There is not a direct “Good Samaritan” law in Italy as in other European countries. In reality, the “Good Samaritan Law” in Italy refers to law No. 155/03 published in the Official Gazette No. 150 from July 1, 2003 that deals with the distribution of foodstuffs for purposes of social solidarity. Italian law, rather, enforces a general obligation to provide assistance to those in dire straights while protecting those who provide such assistance from civil and/or criminal consequences for their actions, as long they adhered to normal criteria of reasonableness and predictability for the consequences of their actions. 

According to Italian criminal law, article 593 of the criminal code entitled “Failure to Provide Emergency Assistance”
enforces a general obligation to notify Authorities if subjects are found who are objectively (such as an abandoned ten yearold) or subjectively (such as a person who is unable to take care of one’s self due to illness or other causes) incapacitated. Those who break this law can be sentenced up to one year imprisonment or fined up to 2,500 euro.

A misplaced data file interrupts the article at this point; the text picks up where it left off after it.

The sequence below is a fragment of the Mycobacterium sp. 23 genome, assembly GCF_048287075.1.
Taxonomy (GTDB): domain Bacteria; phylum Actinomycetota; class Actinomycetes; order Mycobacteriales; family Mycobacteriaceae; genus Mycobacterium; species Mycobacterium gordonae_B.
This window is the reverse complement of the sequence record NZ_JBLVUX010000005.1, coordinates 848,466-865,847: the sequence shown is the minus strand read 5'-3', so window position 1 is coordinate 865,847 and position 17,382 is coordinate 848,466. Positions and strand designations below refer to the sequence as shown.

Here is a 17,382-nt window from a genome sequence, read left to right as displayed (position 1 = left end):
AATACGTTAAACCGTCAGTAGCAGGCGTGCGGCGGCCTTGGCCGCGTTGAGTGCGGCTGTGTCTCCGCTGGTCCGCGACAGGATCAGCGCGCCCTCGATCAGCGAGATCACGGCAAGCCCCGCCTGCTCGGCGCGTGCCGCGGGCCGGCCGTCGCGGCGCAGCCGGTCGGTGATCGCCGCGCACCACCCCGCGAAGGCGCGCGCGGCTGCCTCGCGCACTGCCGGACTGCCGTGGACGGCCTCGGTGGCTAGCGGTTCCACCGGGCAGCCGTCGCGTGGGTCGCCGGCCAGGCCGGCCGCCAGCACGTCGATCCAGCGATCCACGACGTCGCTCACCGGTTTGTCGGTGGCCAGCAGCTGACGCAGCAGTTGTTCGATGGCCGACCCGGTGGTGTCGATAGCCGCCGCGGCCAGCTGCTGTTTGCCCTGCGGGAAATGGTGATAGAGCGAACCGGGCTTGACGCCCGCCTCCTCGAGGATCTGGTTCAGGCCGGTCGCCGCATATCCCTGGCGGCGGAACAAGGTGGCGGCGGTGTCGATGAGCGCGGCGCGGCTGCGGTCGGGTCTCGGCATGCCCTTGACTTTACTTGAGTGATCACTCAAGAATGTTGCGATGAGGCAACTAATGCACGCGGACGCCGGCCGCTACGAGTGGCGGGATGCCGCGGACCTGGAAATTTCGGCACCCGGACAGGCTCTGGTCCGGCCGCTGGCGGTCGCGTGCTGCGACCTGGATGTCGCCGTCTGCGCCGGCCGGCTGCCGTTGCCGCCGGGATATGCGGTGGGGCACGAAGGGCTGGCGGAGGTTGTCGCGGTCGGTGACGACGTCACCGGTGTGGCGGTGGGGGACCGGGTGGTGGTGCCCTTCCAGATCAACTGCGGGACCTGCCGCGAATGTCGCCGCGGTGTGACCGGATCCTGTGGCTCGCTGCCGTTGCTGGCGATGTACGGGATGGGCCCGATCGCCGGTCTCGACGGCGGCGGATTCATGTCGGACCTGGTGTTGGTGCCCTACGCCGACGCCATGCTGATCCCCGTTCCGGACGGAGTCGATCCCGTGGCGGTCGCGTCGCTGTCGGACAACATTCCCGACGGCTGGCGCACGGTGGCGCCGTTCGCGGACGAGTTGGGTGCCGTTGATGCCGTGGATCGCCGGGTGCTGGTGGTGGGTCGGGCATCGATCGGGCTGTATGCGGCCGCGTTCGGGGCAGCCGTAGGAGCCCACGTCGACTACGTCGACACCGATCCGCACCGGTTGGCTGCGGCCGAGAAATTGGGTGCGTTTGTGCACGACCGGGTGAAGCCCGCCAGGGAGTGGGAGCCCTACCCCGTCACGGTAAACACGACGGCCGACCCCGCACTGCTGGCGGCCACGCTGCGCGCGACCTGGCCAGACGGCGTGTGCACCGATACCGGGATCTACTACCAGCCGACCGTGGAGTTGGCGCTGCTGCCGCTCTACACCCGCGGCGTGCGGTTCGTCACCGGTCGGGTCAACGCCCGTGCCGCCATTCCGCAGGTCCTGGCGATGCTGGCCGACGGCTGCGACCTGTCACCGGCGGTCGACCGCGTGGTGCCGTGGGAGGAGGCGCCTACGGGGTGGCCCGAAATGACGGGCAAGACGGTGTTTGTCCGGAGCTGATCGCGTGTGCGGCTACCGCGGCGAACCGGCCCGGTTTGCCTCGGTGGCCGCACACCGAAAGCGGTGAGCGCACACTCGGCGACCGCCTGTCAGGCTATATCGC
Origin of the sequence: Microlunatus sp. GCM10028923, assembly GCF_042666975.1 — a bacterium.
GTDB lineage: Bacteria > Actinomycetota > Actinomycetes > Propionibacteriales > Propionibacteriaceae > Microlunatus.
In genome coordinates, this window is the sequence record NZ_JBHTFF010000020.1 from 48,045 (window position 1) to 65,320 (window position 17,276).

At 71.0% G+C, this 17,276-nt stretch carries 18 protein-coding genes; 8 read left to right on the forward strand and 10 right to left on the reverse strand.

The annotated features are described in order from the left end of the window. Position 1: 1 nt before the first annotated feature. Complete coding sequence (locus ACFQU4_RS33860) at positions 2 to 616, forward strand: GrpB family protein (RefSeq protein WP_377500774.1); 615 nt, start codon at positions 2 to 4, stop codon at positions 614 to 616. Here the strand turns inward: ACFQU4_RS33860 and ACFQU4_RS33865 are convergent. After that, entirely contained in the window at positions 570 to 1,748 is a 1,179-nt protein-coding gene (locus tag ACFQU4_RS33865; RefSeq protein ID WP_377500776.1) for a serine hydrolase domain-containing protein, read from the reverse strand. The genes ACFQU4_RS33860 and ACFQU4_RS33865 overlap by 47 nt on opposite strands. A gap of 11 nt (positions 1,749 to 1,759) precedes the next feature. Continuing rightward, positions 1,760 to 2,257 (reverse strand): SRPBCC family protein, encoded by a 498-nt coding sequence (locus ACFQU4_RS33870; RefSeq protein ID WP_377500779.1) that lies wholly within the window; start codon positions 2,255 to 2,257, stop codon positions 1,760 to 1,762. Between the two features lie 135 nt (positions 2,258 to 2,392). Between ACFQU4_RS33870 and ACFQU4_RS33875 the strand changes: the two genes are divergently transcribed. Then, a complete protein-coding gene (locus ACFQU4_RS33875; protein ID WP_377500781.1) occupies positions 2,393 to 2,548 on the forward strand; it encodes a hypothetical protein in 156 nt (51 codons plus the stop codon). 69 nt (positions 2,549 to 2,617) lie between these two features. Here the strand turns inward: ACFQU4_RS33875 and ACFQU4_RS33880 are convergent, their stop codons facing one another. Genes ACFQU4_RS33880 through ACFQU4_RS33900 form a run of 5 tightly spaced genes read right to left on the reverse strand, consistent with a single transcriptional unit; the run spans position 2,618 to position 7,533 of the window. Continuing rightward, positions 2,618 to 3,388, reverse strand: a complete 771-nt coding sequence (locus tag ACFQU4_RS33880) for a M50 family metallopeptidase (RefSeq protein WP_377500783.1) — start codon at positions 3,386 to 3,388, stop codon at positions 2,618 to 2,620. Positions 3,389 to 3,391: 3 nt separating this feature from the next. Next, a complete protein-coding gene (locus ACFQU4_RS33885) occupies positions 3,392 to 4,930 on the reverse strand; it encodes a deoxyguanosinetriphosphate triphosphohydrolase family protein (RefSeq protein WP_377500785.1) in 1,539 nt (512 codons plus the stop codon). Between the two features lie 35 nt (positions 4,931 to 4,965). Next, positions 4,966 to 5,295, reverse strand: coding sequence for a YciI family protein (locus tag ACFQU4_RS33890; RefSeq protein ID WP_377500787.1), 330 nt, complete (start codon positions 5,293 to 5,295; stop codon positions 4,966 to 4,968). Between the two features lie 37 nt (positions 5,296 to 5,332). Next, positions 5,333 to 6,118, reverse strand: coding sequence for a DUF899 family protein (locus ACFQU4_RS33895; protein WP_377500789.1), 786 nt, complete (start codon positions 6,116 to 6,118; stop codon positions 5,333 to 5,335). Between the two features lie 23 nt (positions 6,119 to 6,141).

Mandatory assistance must also be provided for people who are unconscious, injured or in peril. In this case, one must provide emergency assistance to the person in need or notify the Authorities. If the law is not respected one can be sentenced up to one year imprisonment or fined up to €.2,500, as in the above mentioned case.
If personal injury is the result of such negligence, the penalty is greater; if the result is death, the penalty is doubled.

Art. 593 of the criminal code – Failure to Provide Emergency Assistance.
[I]Anyone who finds an abandoned or lost child who is under the age of ten, someone who is unable to take care of his or herself due to mental or physical illness, age or other cause and does not immediately notify the Authorities is punishable by up to one year imprisonment or by a fine of up to 2.500 euro.
[II]The same penalty applies to one who finds a human body that is or seems unconscious, or a person who is injured or otherwise in danger and does not provide assistance or immediately notify the Authorities.
[III]If the negligent behaviour results in personal injury, the penalty increases; if it results in death, the penalty is doubled.